And here's the proof!
The Agatha Christie references were definitely intentional. As a kid, I was an avid reader, and made my way through the children’s department at the library pretty quickly. There was no YA at the time, so a nice librarian suggested I try Agatha Christie’s books—I started with The ABC Murders, and have been hooked on mysteries ever since.

I didn’t try to reference At Bertram’s Hotel on purpose—I’m ashamed to admit that I haven’t read that one yet… It’s going on my reading list now.

I think it’s that theatrical, over-the-top cast of characters in Agatha Christie’s books that lends itself particularly well to children’s books. I had a lot of fun with that as a writer. Plus, I really hope that kids who read my books get that same excitement for mysteries, and want to read more of them, well into adulthood, like I do. Midnight at the Barclay Hotel is my ode to mystery in a way.

Even though the narrative is third person, you do an outstanding job of slipping into the viewpoints of the pre-teen protagonists. And head hopping between two girls and a boy, Phew! Was that difficult for you?

Oddly, no… I thought it would be hard to juggle three perspectives too, since my previous books were first person, one character. But once you start imagining the story through those kids’ eyes, it comes naturally. I think that’s what makes the best children’s book writers: the ability to remember what it’s like to be a kid, what you’re worried about, what excites you… Writing for kids is a lot of fun. Add a mystery to that, and I’m certainly hooked. 


Thanks so much to Fleur for taking the time to talk with us about her new book, Midnight at the Barclay Hotel, and about her journey to writing middle-grade mystery! If you know a young reader who loves mysteries (and not just young readers-we read it together as a family, and my wife and I both loved it too), I strongly encourage you to check out Midnight at the Barclay Hotel!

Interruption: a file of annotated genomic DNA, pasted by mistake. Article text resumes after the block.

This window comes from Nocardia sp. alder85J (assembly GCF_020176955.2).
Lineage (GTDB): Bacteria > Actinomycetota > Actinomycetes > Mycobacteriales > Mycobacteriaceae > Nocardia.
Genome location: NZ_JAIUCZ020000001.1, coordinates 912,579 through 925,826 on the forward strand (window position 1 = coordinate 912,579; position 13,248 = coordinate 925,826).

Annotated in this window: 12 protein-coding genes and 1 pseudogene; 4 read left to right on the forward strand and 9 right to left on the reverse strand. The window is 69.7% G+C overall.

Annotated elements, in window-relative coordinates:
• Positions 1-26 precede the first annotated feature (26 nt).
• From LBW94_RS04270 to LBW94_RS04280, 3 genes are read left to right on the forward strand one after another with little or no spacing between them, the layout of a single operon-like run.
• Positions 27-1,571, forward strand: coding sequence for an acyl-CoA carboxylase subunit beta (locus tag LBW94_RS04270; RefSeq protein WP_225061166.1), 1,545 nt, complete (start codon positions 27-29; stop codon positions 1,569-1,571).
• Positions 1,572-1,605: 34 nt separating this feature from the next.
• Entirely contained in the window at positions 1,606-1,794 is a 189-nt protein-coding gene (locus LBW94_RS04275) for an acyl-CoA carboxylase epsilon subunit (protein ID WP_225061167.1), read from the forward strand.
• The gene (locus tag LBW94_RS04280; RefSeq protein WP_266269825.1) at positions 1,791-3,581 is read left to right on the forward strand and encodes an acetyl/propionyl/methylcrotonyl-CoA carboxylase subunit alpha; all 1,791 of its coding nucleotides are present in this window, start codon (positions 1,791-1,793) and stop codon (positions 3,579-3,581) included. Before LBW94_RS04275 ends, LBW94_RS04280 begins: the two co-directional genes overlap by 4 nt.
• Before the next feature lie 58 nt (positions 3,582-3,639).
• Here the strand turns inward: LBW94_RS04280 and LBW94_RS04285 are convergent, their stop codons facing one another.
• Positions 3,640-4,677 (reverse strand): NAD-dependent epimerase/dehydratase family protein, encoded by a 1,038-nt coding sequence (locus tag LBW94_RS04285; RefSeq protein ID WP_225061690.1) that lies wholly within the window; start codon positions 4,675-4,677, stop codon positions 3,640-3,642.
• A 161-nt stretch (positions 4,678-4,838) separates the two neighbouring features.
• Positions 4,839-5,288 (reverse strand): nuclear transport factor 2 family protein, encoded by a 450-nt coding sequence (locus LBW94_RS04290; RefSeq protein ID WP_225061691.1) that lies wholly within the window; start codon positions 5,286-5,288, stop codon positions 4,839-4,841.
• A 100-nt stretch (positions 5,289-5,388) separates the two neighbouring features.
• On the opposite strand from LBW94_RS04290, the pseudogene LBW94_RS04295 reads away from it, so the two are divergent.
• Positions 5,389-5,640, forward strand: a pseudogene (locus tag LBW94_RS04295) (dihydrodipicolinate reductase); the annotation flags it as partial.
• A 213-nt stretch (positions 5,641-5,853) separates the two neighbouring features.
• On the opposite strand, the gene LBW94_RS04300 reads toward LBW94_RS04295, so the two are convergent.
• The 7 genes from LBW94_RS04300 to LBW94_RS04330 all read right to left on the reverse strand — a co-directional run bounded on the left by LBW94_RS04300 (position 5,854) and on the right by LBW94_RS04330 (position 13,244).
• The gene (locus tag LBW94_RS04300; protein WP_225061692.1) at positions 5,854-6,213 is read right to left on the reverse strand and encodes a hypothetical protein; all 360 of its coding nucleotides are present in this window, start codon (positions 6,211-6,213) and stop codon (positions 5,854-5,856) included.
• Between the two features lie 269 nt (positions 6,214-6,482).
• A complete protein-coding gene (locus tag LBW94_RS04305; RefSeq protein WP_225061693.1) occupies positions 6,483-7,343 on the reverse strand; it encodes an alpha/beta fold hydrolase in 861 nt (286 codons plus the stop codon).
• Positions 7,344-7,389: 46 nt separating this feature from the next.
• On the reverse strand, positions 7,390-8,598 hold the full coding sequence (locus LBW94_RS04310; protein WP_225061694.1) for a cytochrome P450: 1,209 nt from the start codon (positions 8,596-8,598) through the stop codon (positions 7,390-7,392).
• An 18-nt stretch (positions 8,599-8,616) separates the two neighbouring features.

And for more information on Fleur and her books, visit www.ftbradley.com, and on Twitter @FTBradleyAuthor.

See you in two weeks!


  1. How nice to see someone originating from The Netherlands doing so well on the other side of the pond. I've just purchased an ebook copy of Midnight At The Barclay Hotel. It looks like a great read for the christmas season!
    (Yeah, I know, it's book for YA, but I'm young at heart! I read Enid Blyton as well)

  2. Thank you for joining us, and the book sounds wonderful!

  3. Fleur, best wishes on your books.

  4. Thank you, all! That picture of your son with the book is my favorite, Brian :-)

  5. Oh Fleur, I'd love to pick your brain. What great plots, characters, and settings.

    I've visited at least three ancient hotels, two here in Florida, and one in Terre Haute. That spookiness still sticks in my head. The Indiana hotel was abandoned, but leading another teen friend, we went rooftop-to-rooftop to descend into the dingy top floors with their mildewed finery in the shifting half-light. It left quite an impression.

    Charming interview, Brian and Fleur!

    1. These hotels all sound like great settings for a mystery... :-)

  6. We loved this book! Such a joy. And love the interview here too!

  7. Thank you, Art! The support means so much.